US Human Rights Network Blog

US Human Rights Network Blog



Navajo Nation’s high infection rate: A result of centuries of human rights violations

May 27, 2020

May Newsletter

We stand in solidarity with Indigenous Peoples across the United States whose homelands and ancestral wisdom are threatened by the coronavirus pandemic and by ongoing human rights abuses perpetrated by the federal government. 

This month the Navajo Nation has emerged as one of the communities hardest hit by COVID-19 in the United States. The Navajo Nation territory covers over 27,000 square miles of land across Arizona, New Mexico and Utah, and has a population of around 175,000 people. With over 4,600 confirmed cases of the virus, the Navajo Nation now has the highest infection rate per capita in the US. 

This dire situation is the direct result of centuries of human rights abuses of Indigenous Peoples on this land that continue today. Indigenous Peoples faced generations of genocide -- both by direct massacre and through cultural decimation and indoctrination -- and continue to face chronic underfunding of critical services that has created conditions allowing for the rapid spread of the coronavirus. Despite hundreds of treaties between the federal government and tribal governments, and other pieces of legislation promising vital infrastructure in exchange for the federal takeover of millions of acres of Indigenous homelands, the basic human rights of Indigenous Peoples in the United States continue to be violated.

According to the US Commission on Civil Rights December 2018 briefing report titled Broken Promises: Continuing Federal Funding Shortfall for Native Americans, “Due at least in part to the failure of the federal government to adequately address the wellbeing of Native Americans over the last two centuries, Native Americans continue to rank near the bottom of all Americans in terms of health, education, and employment. […] The broken treaties have left many reservations without adequate access to clean water, plumbing, electricity, internet, cellular service, roads, public transportation, housing, hospitals, and schools”[1].

In the Navajo Nation where the coronavirus has taken hold, 40% of residents live below the poverty line and 30-40% of residents do not have access to running water.[2] This lack of adequate housing and sanitation make practicing key prevention strategies like frequent handwashing difficult. In addition, as a result of cultural genocide and a striking lack of health and wellness infrastructure, Indigenous Peoples are disproportionately affected by diseases that pose additional risk factors for COVID-19 including diabetes, heart disease, and respiratory illnesses. 

The entire Navajo Nation territory has only a dozen hospitals and part-time clinics spread across thousands of miles, with many residents requiring multi-hour drives to reach a hospital. The whole territory only has around 8 Intensive Care Unit beds; many COVID-19 patients are requiring medical evacuation to Flagstaff, Phoenix, and Albuquerque.[3] The healthcare facility limitations in the Navajo Nation are common among other reservations across the country; the Pine Ridge Reservation in South Dakota and Nebraska has one single inpatient healthcare facility with a total of 45 beds and 16 staff members, serving nearly 20,000 disparately located residents. There are only 33 ICU beds across all of Indian Country, and the average reservation hospital is four times older than their mainstream counterparts. Responding to a viral pandemic in these conditions is a death sentence.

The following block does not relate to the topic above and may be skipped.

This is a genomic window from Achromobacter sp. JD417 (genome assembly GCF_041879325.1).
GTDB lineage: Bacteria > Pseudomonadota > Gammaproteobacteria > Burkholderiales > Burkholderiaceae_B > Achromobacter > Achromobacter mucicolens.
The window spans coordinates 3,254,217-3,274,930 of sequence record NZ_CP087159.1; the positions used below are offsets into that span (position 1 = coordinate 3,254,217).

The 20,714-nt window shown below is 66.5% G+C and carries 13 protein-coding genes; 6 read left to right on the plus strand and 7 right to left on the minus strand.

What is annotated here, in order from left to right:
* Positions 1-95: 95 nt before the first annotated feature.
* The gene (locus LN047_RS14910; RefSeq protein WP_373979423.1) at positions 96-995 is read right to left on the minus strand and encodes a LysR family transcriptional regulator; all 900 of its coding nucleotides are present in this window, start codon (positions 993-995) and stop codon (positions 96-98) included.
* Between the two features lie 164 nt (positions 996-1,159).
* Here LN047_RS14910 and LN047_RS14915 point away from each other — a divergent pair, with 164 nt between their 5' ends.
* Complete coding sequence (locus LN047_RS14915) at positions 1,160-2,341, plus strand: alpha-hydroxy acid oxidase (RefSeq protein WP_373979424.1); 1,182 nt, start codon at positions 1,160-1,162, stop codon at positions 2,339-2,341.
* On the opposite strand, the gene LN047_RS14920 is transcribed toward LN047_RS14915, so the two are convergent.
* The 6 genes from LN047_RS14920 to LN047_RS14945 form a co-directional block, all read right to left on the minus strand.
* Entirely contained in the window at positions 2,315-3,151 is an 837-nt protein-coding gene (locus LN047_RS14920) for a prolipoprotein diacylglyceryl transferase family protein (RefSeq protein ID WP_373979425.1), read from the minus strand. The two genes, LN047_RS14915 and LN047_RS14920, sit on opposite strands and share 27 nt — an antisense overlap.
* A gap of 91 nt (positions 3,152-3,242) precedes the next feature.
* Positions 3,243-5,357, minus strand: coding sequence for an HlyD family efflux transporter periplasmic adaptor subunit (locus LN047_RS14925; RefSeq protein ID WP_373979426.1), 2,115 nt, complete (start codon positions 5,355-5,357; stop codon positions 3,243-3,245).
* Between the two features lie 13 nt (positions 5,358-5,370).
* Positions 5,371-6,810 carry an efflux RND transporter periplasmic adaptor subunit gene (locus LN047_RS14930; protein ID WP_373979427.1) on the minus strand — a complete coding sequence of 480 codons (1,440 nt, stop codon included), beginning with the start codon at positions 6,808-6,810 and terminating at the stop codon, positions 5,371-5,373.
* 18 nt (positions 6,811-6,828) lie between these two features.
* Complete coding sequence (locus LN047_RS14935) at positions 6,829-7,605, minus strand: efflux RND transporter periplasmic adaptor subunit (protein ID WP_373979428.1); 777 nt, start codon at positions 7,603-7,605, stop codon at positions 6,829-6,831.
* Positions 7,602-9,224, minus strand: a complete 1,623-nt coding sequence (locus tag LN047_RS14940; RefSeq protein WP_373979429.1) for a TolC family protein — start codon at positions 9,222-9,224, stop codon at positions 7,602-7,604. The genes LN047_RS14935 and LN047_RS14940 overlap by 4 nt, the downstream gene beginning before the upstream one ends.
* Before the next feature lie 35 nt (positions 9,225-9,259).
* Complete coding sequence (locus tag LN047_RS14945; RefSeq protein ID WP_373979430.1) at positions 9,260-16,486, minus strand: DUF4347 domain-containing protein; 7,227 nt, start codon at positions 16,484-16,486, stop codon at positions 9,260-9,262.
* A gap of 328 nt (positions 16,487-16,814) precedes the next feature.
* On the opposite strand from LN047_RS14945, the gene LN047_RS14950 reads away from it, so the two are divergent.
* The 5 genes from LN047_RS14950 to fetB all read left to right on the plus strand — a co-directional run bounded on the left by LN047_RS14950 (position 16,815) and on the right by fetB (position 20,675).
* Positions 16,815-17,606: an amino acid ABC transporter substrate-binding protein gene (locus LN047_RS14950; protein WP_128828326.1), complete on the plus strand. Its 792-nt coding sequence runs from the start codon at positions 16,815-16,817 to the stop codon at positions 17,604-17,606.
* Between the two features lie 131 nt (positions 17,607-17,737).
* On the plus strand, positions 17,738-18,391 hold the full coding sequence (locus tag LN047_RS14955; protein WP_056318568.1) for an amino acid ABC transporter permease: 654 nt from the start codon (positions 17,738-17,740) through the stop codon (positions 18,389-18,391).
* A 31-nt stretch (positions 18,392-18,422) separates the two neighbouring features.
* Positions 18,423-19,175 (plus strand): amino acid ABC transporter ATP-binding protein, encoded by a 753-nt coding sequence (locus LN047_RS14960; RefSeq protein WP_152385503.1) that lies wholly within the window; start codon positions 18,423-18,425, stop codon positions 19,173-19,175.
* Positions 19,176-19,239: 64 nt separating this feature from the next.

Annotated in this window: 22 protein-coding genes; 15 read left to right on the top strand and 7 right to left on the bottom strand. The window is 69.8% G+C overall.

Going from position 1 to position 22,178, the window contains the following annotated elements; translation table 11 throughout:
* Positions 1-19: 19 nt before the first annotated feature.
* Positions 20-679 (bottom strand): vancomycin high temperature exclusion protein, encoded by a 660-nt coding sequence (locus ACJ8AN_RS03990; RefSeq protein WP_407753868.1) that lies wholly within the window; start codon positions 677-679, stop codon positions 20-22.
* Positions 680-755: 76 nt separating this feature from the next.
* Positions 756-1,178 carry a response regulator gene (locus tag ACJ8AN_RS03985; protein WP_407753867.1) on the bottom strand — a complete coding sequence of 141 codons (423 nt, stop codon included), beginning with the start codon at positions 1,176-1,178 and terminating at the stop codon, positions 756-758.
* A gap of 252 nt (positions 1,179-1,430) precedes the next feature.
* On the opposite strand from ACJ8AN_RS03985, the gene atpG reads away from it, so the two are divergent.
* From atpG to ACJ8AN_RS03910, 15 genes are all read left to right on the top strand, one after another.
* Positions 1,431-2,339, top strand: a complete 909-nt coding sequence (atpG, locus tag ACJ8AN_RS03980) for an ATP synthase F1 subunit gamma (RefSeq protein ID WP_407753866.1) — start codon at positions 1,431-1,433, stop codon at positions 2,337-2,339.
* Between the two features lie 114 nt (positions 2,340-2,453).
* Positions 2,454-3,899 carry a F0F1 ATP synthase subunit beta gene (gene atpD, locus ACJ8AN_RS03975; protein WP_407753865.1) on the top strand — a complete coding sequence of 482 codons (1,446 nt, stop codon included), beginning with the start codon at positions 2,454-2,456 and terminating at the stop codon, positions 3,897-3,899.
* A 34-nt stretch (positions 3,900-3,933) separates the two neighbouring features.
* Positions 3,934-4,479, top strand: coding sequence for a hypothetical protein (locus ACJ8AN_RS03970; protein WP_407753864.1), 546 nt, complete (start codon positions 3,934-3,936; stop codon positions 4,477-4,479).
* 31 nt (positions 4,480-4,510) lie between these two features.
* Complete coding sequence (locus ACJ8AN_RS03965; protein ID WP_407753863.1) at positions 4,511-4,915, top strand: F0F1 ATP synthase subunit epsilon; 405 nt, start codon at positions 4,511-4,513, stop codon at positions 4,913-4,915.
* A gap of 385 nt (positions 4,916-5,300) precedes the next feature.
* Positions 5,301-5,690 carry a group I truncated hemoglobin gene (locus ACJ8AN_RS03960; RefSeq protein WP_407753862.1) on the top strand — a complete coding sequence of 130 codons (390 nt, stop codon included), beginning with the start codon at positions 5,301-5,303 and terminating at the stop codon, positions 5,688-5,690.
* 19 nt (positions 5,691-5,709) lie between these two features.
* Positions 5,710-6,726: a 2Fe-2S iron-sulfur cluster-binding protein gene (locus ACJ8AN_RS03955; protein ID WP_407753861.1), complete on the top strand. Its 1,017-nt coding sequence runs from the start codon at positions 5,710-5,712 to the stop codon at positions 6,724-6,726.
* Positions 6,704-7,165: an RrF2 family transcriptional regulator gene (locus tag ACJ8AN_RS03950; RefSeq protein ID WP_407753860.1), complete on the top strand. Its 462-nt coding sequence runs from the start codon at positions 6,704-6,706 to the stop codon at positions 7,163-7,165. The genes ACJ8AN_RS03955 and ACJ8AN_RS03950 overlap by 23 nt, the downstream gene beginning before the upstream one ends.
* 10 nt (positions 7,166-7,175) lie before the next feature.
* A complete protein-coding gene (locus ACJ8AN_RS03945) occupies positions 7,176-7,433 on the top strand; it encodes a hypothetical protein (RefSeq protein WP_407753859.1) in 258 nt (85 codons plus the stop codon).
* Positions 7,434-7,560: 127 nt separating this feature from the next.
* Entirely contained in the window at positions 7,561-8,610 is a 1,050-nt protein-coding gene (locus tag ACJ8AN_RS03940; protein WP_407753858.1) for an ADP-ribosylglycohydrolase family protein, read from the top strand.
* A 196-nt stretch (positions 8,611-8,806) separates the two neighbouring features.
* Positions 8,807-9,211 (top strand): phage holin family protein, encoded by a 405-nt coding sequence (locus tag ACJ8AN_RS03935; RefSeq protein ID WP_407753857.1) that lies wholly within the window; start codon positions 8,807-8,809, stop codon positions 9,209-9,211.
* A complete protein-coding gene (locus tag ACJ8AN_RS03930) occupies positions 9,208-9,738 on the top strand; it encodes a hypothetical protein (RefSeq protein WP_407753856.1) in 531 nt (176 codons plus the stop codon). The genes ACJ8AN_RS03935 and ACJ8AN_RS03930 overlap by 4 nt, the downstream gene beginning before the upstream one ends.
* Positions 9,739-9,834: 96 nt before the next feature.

The Indian Health Service (IHS) has been underfunded for decades. Congress has repeatedly failed to fully fund the government’s treaty and statutory obligations which require housing, healthcare, and basic infrastructure for Indigenous communities. While the federal government spends an average of $12,744 per person on medicare, it spends $2,834 per person on healthcare for Native Americans.[4] The IHS currently meets only around 50% of the necessary capacity based on the size of the American Indian and Alaskan Native population. 

The US Human Rights Network stands in support of the Navajo Nation and other tribal governments who are suing the federal government, demanding that the $8 billion dollars designated to support Native American communities respond to COVID-19 is not shared with for-profit corporations. The federal government must mandate that all relief funds are sent directly to tribal governments only. The funds designated to support Indigenous Peoples in the US during this pandemic are essential and urgently needed, yet many tribal governments report that they have not received a single dollar since the CARES Act relief bill was passed more than a month ago.[5] We demand that these crucial funds are released now. 

We cannot allow the coronavirus pandemic to be another smallpox, another influenza, or another tuberculosis for Indigenous Peoples. The 1918 influenza pandemic was four times more deadly to Indigenous communities one hundred years ago. Native Americans historically suffer the greatest when contagious diseases spread. The federal government must act hastily to stop the spread of the coronavirus within the Navajo Nation and other tribal lands, and must provide appropriate and free healthcare services to those people who are already infected in order to minimize the death rate. 

The US Human Rights Network calls on the US government to prioritize meeting its treaty and statutory obligations to Indigenous Peoples, beginning with resolving the human rights violations that have been amplified by the coronavirus pandemic. We call for the provision of adequate housing including access to clean running water, and the immediate funding and infrastructure to upgrade the Indian Health Services nationwide and ensure that every person living on a reservation has access to the healthcare they need.